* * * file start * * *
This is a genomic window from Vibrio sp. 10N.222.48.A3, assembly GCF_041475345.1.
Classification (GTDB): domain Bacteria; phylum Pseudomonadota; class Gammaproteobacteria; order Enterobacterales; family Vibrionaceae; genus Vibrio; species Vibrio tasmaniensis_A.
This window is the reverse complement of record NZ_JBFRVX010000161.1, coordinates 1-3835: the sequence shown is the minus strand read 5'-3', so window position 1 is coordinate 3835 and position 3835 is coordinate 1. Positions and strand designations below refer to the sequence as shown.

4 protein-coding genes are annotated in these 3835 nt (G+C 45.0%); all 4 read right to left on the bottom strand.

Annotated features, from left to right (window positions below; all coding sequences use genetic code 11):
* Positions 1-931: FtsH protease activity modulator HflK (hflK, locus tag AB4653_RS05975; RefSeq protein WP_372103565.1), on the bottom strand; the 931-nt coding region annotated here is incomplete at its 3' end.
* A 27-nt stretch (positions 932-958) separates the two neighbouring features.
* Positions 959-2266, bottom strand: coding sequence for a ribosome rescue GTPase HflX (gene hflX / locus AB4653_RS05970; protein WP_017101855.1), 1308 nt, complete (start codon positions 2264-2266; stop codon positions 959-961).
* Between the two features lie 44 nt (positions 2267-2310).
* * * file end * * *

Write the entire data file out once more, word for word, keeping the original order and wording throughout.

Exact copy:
This is a genomic window from Vibrio sp. 10N.222.48.A3, assembly GCF_041475345.1.
Classification (GTDB): domain Bacteria; phylum Pseudomonadota; class Gammaproteobacteria; order Enterobacterales; family Vibrionaceae; genus Vibrio; species Vibrio tasmaniensis_A.
This window is the reverse complement of record NZ_JBFRVX010000161.1, coordinates 1-3835: the sequence shown is the minus strand read 5'-3', so window position 1 is coordinate 3835 and position 3835 is coordinate 1. Positions and strand designations below refer to the sequence as shown.

4 protein-coding genes are annotated in these 3835 nt (G+C 45.0%); all 4 read right to left on the bottom strand.

Annotated features, from left to right (window positions below; all coding sequences use genetic code 11):
* Positions 1-931: FtsH protease activity modulator HflK (hflK, locus tag AB4653_RS05975; RefSeq protein WP_372103565.1), on the bottom strand; the 931-nt coding region annotated here is incomplete at its 3' end.
* A 27-nt stretch (positions 932-958) separates the two neighbouring features.
* Positions 959-2266, bottom strand: coding sequence for a ribosome rescue GTPase HflX (gene hflX / locus AB4653_RS05970; protein WP_017101855.1), 1308 nt, complete (start codon positions 2264-2266; stop codon positions 959-961).
* Between the two features lie 44 nt (positions 2267-2310).